Congratulations on your pregnancy and in taking an important step in preparing for meeting your baby – creating your birth preferences. Whether you are planning a vaginal birth or elective caesarean, considering some of your different options for when birth occurs in the operating theatre can be really helpful in preparing for all eventualities and making your birth as personal to you as possible.
There are no right or wrong approaches to take when creating a Caesarean Birth Plan and although many parents are happy to just ‘go with the flow’, there are some aspects you might like to consider discussing with your obstetrician to see whether they can be incorporated for you.
Who would you like to be with you?
A Caesarean Section occurs in an operating theatre, usually at your local maternity unit. This may be the first time you have ever been in an operating theatre so it can feel like a dauting process, but don’t worry you will be well looked after and supported. During a caesarean birth, if you are having a regional anaesthesia, or spinal, and are awake you will usually be allowed one birth partner to attend with you. This doesn’t have to be your partner, you might prefer your mother, sister or friend to come in with you – this is completely up to you. They will be sat next to your head and won’t be able to see any of the operation. In most circumstances, they will be with you from start to finish and can cuddle your baby after birth if you/they would like to. Sometimes, if it is an emergency or there is a serious concern over you or your baby or if you are having a general anaesthetic, your birth partner may not be able to be present for safety reasons and your doctor or midwife will discuss this with you at the time. If this is the case, they will ensure to reunite you as soon as possible afterwards.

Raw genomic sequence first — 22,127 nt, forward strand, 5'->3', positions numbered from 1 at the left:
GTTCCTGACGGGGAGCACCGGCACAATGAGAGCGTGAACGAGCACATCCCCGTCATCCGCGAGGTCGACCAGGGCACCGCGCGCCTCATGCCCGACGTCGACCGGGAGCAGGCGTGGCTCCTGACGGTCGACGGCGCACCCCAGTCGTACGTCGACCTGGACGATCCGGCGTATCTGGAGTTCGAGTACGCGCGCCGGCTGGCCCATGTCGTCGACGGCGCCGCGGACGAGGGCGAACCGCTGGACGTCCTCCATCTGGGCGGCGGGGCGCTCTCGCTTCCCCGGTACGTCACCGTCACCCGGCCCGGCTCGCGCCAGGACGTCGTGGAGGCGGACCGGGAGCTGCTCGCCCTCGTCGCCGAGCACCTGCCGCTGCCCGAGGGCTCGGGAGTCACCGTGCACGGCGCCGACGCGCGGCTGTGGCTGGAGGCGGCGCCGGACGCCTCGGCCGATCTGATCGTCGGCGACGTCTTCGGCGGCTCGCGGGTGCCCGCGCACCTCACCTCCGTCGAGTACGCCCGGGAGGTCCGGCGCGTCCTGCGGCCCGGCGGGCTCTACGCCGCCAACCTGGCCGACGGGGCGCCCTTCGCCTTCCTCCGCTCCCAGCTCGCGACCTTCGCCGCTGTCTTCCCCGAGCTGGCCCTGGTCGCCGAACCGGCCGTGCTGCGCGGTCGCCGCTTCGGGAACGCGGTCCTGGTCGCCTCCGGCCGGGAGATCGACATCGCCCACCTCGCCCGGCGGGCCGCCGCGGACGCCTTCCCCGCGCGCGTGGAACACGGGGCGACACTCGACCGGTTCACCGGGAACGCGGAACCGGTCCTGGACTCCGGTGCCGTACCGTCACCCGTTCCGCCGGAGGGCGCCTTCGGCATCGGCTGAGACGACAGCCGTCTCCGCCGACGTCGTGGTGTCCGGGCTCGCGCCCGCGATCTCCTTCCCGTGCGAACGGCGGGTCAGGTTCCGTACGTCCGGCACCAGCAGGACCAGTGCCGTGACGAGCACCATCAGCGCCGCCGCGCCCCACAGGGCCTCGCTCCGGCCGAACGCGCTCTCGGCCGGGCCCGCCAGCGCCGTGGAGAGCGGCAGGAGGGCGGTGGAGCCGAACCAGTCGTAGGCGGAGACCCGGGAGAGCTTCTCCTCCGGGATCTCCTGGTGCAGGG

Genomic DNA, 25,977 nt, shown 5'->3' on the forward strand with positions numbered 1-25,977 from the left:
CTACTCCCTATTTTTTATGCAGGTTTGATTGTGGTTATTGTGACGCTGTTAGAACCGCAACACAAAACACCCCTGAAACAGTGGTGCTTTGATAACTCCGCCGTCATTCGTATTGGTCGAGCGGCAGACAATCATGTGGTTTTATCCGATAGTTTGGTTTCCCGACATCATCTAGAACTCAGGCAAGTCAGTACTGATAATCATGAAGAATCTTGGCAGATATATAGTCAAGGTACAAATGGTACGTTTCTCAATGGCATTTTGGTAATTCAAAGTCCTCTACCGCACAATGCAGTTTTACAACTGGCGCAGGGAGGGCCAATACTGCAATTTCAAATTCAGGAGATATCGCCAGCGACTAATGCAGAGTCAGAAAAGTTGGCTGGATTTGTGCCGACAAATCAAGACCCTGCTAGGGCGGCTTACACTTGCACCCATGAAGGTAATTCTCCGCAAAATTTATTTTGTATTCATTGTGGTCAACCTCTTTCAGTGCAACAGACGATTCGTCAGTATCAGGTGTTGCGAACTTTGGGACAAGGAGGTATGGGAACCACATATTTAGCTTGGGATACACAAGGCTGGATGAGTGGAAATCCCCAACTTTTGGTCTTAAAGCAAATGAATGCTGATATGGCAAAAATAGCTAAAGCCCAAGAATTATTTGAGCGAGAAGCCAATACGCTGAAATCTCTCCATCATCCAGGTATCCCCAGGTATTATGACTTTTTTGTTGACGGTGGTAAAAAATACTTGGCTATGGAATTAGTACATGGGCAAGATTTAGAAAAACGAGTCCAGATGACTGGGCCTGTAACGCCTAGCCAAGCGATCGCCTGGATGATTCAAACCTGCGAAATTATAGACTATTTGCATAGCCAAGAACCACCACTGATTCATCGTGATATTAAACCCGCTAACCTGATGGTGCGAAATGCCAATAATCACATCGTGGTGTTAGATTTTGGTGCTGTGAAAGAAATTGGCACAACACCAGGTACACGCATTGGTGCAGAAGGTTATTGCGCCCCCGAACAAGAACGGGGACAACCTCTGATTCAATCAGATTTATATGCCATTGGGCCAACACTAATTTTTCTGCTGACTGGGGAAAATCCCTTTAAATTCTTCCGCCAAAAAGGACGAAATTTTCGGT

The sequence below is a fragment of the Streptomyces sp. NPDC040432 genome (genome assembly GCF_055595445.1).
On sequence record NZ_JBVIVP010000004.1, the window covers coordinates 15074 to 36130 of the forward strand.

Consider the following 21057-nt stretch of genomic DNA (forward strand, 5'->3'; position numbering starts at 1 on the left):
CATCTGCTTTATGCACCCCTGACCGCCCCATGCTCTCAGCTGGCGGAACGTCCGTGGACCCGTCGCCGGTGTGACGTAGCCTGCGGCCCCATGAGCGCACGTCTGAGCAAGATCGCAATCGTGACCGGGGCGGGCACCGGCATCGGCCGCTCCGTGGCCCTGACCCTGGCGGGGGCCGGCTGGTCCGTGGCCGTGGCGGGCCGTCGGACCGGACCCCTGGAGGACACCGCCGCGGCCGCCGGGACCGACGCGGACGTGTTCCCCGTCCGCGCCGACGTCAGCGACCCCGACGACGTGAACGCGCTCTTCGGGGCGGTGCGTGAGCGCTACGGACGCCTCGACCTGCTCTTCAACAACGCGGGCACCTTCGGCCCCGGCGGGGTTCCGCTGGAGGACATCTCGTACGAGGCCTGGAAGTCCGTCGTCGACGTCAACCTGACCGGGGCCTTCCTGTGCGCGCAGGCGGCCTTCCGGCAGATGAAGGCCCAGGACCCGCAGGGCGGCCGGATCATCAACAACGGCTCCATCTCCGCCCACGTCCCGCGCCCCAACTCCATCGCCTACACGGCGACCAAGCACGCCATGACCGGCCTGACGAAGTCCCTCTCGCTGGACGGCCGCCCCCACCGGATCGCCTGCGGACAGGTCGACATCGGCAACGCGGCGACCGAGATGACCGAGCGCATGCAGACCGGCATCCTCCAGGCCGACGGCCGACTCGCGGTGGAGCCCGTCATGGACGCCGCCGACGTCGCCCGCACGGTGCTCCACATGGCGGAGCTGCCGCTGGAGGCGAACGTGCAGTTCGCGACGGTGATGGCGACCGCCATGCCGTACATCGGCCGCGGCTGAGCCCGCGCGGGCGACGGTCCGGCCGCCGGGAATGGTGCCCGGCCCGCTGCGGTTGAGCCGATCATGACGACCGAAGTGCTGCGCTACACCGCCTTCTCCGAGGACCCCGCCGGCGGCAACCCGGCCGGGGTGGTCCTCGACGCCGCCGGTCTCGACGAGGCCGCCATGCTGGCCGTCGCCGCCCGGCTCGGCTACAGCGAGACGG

Would you like to alter the theatre atmosphere?
Although the operating theatre may not be your ideal birth environment, there are several things you can do to make you feel more comfortable and relaxed. Most obstetric theatres have an ability to play music. This can be really helpful in distracting both you and your birth partner from some of the different noises such as medical equipment or surgical instruments which unfortunately can’t be avoided and routinely do occur inside a theatre. You should talk to your midwife or obstetrician about whether this would be possible, or if you should bring your own speakers if this is something you would like. You can also request that the theatre staff work as quietly as possible and keep conversation to a minimum if you would prefer.